Here, defendant and Romero viciously attacked Harpst for nothing more than feeling disrespected because he tossed a cigarette at defendant. While Romero wailed away at Harpst's head, defendant kicked at Harpst's legs and torso, thereby ensuring Harpst could not get up and escape from the assault.*fn3 According to Eid, the two men were brutally kicking the victim around like a rag doll, "giving it all they had," and they appeared to be enjoying it. Eid believed the men "weren't horsing around because [Harpst] just wasn't moving, and they were still beating on him pretty good." Eid turned his truck around and drove back to intervene because, in his opinion, if he had not done so "they would have killed him." The beating inflicted by Romero and defendant was so severe that Harpst suffered a significant brain injury, multiple facial fractures, his eyes were swollen to the size of golf balls, and blood was pouring from his mouth and nose. The nature of the attack and the severity of the injuries supports an inference that both men intended to kill Harpst.
That Romero might have delivered the worst of the blows does not absolve defendant of liability for attempted murder. Defendant does not dispute that he knowingly and intentionally participated in the attack on Harpst, or that the evidence is sufficient to support his and Romero's convictions for mayhem, and assault by means of force likely to cause great bodily injury. Thus, even if the evidence were not sufficient to support an inference that defendant intended to kill Harpst, the evidence demonstrates that defendant is guilty of attempted murder on an aiding and abetting theory. He intentionally assisted Romero in a vicious assault that was carried out in such a manner that a reasonable person would have foreseen that Romero was trying to kill Harpst; that is, attempted murder was a natural and probable consequence of the assault with great bodily injury. Rather than stopping when Romero escalated the attack against the helpless victim, defendant chose to pause, step back, and then continue kicking Harpst. Substantial evidence supports the verdict of attempted murder.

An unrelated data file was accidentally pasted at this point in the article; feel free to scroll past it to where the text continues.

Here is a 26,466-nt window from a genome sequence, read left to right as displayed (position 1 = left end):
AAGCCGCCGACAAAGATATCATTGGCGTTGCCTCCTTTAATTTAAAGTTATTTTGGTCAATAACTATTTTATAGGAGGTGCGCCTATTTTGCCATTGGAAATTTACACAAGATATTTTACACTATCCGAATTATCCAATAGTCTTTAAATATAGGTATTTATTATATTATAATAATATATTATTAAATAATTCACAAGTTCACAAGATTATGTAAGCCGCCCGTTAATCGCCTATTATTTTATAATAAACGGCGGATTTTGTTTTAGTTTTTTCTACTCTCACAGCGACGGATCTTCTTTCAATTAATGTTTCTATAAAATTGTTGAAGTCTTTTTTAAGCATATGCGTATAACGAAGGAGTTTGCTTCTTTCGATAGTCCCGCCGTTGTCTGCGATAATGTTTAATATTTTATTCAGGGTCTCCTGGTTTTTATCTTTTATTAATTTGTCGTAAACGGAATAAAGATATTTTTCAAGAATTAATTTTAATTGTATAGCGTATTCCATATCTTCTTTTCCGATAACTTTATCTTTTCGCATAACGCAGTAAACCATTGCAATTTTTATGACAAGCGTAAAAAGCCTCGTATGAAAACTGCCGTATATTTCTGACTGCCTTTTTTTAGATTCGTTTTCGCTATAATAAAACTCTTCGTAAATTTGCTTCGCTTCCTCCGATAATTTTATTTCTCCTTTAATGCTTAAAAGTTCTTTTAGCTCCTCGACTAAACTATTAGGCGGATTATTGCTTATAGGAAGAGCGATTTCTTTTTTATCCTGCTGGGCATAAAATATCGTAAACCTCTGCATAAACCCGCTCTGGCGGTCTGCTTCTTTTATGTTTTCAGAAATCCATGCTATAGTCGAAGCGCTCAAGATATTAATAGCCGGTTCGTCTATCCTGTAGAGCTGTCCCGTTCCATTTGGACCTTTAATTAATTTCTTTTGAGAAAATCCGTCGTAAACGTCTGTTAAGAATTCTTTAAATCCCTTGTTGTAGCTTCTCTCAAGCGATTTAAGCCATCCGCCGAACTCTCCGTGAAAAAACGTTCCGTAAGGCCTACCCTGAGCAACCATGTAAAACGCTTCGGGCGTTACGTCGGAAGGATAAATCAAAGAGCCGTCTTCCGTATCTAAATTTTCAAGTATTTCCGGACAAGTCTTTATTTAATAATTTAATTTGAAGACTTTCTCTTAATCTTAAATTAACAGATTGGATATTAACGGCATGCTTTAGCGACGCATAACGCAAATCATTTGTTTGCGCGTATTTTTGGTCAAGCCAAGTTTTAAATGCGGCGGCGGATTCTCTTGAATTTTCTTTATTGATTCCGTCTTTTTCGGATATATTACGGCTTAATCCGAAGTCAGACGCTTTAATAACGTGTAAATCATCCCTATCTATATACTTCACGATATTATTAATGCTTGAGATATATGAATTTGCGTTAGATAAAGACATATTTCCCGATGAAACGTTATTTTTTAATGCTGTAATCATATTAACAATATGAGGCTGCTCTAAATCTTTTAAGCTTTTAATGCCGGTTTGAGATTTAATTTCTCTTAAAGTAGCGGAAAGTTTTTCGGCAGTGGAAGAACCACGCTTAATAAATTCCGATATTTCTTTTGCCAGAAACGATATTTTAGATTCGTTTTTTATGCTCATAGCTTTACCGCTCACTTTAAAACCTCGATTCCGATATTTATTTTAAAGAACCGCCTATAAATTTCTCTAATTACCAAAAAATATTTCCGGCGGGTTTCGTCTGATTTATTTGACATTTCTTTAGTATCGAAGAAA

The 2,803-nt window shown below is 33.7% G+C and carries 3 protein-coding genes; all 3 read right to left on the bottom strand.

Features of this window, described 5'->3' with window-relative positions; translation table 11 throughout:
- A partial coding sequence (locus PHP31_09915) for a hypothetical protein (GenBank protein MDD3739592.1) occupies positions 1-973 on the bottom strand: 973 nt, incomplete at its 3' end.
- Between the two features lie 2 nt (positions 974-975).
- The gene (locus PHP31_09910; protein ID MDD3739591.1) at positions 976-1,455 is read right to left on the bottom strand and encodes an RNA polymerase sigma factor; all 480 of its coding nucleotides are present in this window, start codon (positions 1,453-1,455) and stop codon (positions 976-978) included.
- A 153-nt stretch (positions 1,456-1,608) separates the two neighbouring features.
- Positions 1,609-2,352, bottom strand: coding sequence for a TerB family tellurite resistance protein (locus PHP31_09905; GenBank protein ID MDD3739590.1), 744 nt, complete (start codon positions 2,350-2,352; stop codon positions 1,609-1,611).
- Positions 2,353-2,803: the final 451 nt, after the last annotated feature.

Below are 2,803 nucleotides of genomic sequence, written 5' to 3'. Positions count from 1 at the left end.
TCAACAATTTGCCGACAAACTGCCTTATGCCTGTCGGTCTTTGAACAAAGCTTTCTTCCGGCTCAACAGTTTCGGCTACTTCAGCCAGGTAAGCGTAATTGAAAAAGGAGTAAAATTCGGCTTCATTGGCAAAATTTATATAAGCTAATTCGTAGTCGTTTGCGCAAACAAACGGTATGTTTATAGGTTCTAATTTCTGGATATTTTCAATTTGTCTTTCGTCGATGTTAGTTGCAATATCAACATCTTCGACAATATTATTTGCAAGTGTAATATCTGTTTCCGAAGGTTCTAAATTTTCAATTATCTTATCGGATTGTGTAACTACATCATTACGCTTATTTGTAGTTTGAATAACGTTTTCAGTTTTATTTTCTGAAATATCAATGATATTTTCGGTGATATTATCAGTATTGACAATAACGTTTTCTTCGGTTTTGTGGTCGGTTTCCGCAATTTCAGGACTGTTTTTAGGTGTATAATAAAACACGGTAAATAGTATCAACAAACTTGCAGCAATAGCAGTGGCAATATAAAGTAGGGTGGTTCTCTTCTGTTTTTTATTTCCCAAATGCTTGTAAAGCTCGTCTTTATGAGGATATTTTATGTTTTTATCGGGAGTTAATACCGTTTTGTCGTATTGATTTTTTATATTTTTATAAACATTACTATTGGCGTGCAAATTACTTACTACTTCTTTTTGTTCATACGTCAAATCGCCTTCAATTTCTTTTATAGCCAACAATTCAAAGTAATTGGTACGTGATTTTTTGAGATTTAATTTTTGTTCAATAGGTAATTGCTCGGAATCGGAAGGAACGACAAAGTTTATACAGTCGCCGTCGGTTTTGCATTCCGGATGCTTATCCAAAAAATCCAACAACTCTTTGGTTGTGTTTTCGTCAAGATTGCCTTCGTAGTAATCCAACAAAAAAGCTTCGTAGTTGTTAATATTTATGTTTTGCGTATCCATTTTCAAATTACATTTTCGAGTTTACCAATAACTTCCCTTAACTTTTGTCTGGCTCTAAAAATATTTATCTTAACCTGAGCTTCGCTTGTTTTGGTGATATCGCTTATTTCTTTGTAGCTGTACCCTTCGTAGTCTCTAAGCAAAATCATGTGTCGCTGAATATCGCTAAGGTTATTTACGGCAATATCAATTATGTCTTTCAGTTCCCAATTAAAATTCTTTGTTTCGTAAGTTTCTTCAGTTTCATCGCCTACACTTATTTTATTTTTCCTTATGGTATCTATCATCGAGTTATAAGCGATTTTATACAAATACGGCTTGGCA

Defendant next contends there is insufficient evidence that he committed the charged crimes for the benefit of a criminal street gang within the meaning of section 186.22, subdivision (b)(1).
"In considering a challenge to the sufficiency of the evidence to support an enhancement, we review the entire record in the light most favorable to the judgment to determine whether it contains substantial evidence -- that is, evidence that is reasonable, credible, and of solid value -- from which a reasonable trier of fact could find the defendant guilty beyond a reasonable doubt. [Citation.] We presume every fact in support of the judgment the trier of fact could have reasonably deduced from the evidence. [Citation.] If the circumstances reasonably justify the trier of fact's findings, reversal of the judgment is not warranted simply because the circumstances might also reasonably be reconciled with a contrary finding. [Citation.] 'A reviewing court neither reweighs evidence nor reevaluates a witness's credibility.' [Citation.]" (People v. Albillar (2010) 51 Cal.4th 47, 59-60 (Albillar).)
Section 186.22, subdivision (b), does not criminalize mere gang membership, and not every crime committed by a gang member is gang related. (Albillar, supra, 51 Cal.4th at p. 60; In re Frank S. (2006) 141 Cal.App.4th 1192, 1196.) The prosecution's proof of defendant's gang membership at the time of the offense does not, by itself, support the enhancement; the prosecution must also prove that (1) defendant committed the crime " 'for the benefit of, at the direction of, or in association with any criminal street gang,' " and (2) defendant committed the crime with the specific intent to assist in any criminal conduct by gang members. (Albillar, supra, 51 Cal.4th at p. 59.)
Defendant does not dispute that the second prong of the statute is met, because there is substantial evidence that he intended to and did commit the charged felonies with Romero, a known member of the Red Nose Pittz gang. Under the circumstances, the jury could fairly infer that defendant had the specific intent to promote, further, or assist Romero's criminal conduct. (Albillar, supra, 51 Cal.4th at p. 68.)